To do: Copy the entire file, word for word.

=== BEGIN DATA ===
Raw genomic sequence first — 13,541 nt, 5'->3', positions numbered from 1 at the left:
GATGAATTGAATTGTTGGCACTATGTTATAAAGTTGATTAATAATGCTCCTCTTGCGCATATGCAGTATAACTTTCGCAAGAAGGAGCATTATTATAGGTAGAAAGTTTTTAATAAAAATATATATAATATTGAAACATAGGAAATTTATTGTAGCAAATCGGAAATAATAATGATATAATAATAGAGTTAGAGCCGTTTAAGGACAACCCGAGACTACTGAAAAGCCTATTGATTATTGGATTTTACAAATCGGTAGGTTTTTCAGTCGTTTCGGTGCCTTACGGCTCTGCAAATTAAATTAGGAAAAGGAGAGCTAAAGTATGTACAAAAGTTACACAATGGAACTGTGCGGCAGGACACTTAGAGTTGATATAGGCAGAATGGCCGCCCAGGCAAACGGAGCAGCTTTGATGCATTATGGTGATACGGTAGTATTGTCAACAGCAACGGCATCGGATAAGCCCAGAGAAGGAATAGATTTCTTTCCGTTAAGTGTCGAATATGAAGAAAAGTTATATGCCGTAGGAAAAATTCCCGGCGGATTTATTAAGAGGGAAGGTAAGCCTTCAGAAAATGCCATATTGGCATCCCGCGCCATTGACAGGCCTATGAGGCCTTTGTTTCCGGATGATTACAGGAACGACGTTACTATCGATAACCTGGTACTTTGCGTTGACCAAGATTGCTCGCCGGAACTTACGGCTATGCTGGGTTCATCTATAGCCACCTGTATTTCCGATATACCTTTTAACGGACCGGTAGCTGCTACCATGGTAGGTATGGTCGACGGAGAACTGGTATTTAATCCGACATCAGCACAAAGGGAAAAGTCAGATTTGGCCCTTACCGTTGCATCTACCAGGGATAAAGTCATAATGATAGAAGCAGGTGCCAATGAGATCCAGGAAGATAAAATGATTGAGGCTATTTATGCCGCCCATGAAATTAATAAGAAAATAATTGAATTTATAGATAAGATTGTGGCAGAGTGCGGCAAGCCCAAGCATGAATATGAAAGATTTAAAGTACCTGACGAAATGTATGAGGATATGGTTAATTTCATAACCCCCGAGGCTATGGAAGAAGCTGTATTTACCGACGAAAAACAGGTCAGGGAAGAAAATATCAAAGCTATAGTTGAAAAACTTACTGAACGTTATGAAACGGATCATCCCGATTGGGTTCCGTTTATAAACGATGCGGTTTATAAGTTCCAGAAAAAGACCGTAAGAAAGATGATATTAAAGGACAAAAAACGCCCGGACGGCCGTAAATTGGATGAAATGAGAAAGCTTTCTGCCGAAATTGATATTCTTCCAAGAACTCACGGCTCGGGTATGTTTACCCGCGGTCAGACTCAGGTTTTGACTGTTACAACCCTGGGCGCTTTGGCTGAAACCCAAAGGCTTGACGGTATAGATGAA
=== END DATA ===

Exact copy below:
Raw genomic sequence first — 13,541 nt, 5'->3', positions numbered from 1 at the left:
GATGAATTGAATTGTTGGCACTATGTTATAAAGTTGATTAATAATGCTCCTCTTGCGCATATGCAGTATAACTTTCGCAAGAAGGAGCATTATTATAGGTAGAAAGTTTTTAATAAAAATATATATAATATTGAAACATAGGAAATTTATTGTAGCAAATCGGAAATAATAATGATATAATAATAGAGTTAGAGCCGTTTAAGGACAACCCGAGACTACTGAAAAGCCTATTGATTATTGGATTTTACAAATCGGTAGGTTTTTCAGTCGTTTCGGTGCCTTACGGCTCTGCAAATTAAATTAGGAAAAGGAGAGCTAAAGTATGTACAAAAGTTACACAATGGAACTGTGCGGCAGGACACTTAGAGTTGATATAGGCAGAATGGCCGCCCAGGCAAACGGAGCAGCTTTGATGCATTATGGTGATACGGTAGTATTGTCAACAGCAACGGCATCGGATAAGCCCAGAGAAGGAATAGATTTCTTTCCGTTAAGTGTCGAATATGAAGAAAAGTTATATGCCGTAGGAAAAATTCCCGGCGGATTTATTAAGAGGGAAGGTAAGCCTTCAGAAAATGCCATATTGGCATCCCGCGCCATTGACAGGCCTATGAGGCCTTTGTTTCCGGATGATTACAGGAACGACGTTACTATCGATAACCTGGTACTTTGCGTTGACCAAGATTGCTCGCCGGAACTTACGGCTATGCTGGGTTCATCTATAGCCACCTGTATTTCCGATATACCTTTTAACGGACCGGTAGCTGCTACCATGGTAGGTATGGTCGACGGAGAACTGGTATTTAATCCGACATCAGCACAAAGGGAAAAGTCAGATTTGGCCCTTACCGTTGCATCTACCAGGGATAAAGTCATAATGATAGAAGCAGGTGCCAATGAGATCCAGGAAGATAAAATGATTGAGGCTATTTATGCCGCCCATGAAATTAATAAGAAAATAATTGAATTTATAGATAAGATTGTGGCAGAGTGCGGCAAGCCCAAGCATGAATATGAAAGATTTAAAGTACCTGACGAAATGTATGAGGATATGGTTAATTTCATAACCCCCGAGGCTATGGAAGAAGCTGTATTTACCGACGAAAAACAGGTCAGGGAAGAAAATATCAAAGCTATAGTTGAAAAACTTACTGAACGTTATGAAACGGATCATCCCGATTGGGTTCCGTTTATAAACGATGCGGTTTATAAGTTCCAGAAAAAGACCGTAAGAAAGATGATATTAAAGGACAAAAAACGCCCGGACGGCCGTAAATTGGATGAAATGAGAAAGCTTTCTGCCGAAATTGATATTCTTCCAAGAACTCACGGCTCGGGTATGTTTACCCGCGGTCAGACTCAGGTTTTGACTGTTACAACCCTGGGCGCTTTGGCTGAAACCCAAAGGCTTGACGGTATAGATGAA